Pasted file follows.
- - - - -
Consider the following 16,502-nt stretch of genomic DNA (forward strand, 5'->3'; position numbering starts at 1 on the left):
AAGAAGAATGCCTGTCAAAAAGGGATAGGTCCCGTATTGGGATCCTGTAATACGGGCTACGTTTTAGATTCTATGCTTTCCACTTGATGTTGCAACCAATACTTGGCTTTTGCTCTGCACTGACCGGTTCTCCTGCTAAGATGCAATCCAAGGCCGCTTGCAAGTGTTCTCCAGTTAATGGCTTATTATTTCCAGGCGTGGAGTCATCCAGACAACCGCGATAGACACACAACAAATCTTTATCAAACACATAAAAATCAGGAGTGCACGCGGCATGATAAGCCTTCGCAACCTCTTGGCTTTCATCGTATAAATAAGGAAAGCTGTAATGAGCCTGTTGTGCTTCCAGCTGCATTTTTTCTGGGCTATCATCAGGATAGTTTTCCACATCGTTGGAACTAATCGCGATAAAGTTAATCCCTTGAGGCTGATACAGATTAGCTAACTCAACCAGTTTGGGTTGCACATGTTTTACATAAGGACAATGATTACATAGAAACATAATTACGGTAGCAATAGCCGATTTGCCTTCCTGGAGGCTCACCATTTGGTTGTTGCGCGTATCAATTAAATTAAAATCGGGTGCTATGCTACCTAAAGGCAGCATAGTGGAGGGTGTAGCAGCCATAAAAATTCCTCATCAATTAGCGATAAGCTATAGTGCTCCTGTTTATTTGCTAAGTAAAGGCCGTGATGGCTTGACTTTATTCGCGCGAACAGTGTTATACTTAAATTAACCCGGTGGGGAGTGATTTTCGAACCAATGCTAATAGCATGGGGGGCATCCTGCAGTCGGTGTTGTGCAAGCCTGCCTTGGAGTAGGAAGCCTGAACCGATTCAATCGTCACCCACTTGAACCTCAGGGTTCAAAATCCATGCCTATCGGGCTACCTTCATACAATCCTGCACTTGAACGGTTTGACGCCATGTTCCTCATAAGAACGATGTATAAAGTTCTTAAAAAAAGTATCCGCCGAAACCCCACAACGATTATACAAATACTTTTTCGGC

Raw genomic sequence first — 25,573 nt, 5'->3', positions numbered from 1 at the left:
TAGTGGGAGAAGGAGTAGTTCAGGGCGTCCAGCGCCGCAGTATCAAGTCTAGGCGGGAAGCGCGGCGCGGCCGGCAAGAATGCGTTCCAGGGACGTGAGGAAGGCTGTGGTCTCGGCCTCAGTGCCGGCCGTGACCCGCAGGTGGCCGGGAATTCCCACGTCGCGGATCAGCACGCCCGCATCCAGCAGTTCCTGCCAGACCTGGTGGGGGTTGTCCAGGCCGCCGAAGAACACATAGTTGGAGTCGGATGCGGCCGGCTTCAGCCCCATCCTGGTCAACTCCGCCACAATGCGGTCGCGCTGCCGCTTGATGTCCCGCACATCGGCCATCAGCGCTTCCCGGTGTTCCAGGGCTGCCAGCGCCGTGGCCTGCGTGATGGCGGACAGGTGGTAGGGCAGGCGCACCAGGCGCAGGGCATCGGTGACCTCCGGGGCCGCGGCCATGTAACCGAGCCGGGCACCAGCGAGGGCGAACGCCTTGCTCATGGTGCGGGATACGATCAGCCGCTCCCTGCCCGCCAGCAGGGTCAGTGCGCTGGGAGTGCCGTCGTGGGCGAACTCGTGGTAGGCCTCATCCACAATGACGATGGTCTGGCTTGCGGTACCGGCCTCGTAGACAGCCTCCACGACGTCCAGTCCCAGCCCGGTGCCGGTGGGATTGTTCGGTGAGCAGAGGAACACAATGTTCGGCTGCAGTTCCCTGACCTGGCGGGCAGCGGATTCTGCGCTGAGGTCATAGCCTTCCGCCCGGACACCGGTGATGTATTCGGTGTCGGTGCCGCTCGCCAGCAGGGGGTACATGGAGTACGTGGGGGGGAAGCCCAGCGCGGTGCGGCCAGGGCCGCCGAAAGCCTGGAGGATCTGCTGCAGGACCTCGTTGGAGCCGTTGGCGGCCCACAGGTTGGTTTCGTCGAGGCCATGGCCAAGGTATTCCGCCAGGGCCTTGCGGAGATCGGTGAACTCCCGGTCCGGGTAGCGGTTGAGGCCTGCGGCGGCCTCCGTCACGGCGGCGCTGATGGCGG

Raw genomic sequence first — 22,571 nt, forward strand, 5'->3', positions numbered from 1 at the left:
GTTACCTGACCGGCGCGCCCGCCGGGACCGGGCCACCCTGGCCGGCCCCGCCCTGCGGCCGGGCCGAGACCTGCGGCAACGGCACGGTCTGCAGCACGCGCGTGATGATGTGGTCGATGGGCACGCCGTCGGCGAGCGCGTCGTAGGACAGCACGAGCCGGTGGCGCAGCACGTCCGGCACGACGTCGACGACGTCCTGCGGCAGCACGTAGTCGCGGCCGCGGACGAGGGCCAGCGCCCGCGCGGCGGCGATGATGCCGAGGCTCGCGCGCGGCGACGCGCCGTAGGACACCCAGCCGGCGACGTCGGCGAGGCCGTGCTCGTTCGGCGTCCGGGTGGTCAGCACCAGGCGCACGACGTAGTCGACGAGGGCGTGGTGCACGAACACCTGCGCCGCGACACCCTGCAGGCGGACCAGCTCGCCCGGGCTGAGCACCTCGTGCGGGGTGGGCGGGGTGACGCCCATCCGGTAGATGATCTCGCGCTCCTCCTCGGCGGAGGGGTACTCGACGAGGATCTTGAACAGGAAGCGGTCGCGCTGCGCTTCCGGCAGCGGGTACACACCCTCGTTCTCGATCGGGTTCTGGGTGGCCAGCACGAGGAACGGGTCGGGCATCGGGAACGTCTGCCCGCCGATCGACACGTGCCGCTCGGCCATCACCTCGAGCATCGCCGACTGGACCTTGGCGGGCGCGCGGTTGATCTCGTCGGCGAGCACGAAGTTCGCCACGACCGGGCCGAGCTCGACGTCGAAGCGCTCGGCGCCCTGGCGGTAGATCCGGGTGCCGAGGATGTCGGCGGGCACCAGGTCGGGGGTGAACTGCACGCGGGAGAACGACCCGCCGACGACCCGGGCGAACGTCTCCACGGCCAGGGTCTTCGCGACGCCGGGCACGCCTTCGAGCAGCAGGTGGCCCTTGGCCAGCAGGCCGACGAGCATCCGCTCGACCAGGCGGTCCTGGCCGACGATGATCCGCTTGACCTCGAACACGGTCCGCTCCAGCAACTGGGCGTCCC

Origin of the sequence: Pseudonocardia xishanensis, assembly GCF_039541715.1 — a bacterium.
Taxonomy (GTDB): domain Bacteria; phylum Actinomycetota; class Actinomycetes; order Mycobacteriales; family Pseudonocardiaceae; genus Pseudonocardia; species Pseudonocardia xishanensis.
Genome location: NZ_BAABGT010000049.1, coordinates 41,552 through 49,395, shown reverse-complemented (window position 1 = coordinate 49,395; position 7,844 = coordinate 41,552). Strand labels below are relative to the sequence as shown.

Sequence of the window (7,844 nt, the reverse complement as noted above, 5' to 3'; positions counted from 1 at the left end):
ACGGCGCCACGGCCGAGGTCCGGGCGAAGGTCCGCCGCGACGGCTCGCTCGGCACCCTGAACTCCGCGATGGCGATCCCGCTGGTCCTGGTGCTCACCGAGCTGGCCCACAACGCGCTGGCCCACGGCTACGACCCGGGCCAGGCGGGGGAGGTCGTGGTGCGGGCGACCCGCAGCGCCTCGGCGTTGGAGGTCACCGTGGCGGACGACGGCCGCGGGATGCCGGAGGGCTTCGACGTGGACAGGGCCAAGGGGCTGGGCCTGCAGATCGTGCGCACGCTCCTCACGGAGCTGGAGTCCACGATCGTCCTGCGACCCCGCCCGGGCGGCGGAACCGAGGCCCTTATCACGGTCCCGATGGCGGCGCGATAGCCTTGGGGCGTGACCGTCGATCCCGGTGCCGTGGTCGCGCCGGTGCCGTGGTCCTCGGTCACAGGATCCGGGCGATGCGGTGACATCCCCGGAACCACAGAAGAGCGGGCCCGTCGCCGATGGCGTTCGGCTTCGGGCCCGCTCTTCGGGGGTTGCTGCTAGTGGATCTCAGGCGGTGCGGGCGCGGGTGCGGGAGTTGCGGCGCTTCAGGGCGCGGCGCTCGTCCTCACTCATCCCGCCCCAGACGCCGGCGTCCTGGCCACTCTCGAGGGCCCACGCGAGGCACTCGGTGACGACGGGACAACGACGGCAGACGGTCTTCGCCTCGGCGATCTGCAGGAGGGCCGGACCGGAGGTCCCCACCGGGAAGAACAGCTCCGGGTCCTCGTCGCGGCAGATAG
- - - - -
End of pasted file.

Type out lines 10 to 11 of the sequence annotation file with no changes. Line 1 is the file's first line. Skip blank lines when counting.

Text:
Sequence of the window (7,844 nt, the reverse complement as noted above, 5' to 3'; positions counted from 1 at the left end):
ACGGCGCCACGGCCGAGGTCCGGGCGAAGGTCCGCCGCGACGGCTCGCTCGGCACCCTGAACTCCGCGATGGCGATCCCGCTGGTCCTGGTGCTCACCGAGCTGGCCCACAACGCGCTGGCCCACGGCTACGACCCGGGCCAGGCGGGGGAGGTCGTGGTGCGGGCGACCCGCAGCGCCTCGGCGTTGGAGGTCACCGTGGCGGACGACGGCCGCGGGATGCCGGAGGGCTTCGACGTGGACAGGGCCAAGGGGCTGGGCCTGCAGATCGTGCGCACGCTCCTCACGGAGCTGGAGTCCACGATCGTCCTGCGACCCCGCCCGGGCGGCGGAACCGAGGCCCTTATCACGGTCCCGATGGCGGCGCGATAGCCTTGGGGCGTGACCGTCGATCCCGGTGCCGTGGTCGCGCCGGTGCCGTGGTCCTCGGTCACAGGATCCGGGCGATGCGGTGACATCCCCGGAACCACAGAAGAGCGGGCCCGTCGCCGATGGCGTTCGGCTTCGGGCCCGCTCTTCGGGGGTTGCTGCTAGTGGATCTCAGGCGGTGCGGGCGCGGGTGCGGGAGTTGCGGCGCTTCAGGGCGCGGCGCTCGTCCTCACTCATCCCGCCCCAGACGCCGGCGTCCTGGCCACTCTCGAGGGCCCACGCGAGGCACTCGGTGACGACGGGACAACGACGGCAGACGGTCTTCGCCTCGGCGATCTGCAGGAGGGCCGGACCGGAGGTCCCCACCGGGAAGAACAGCTCCGGGTCCTCGTCGCGGCAGATAG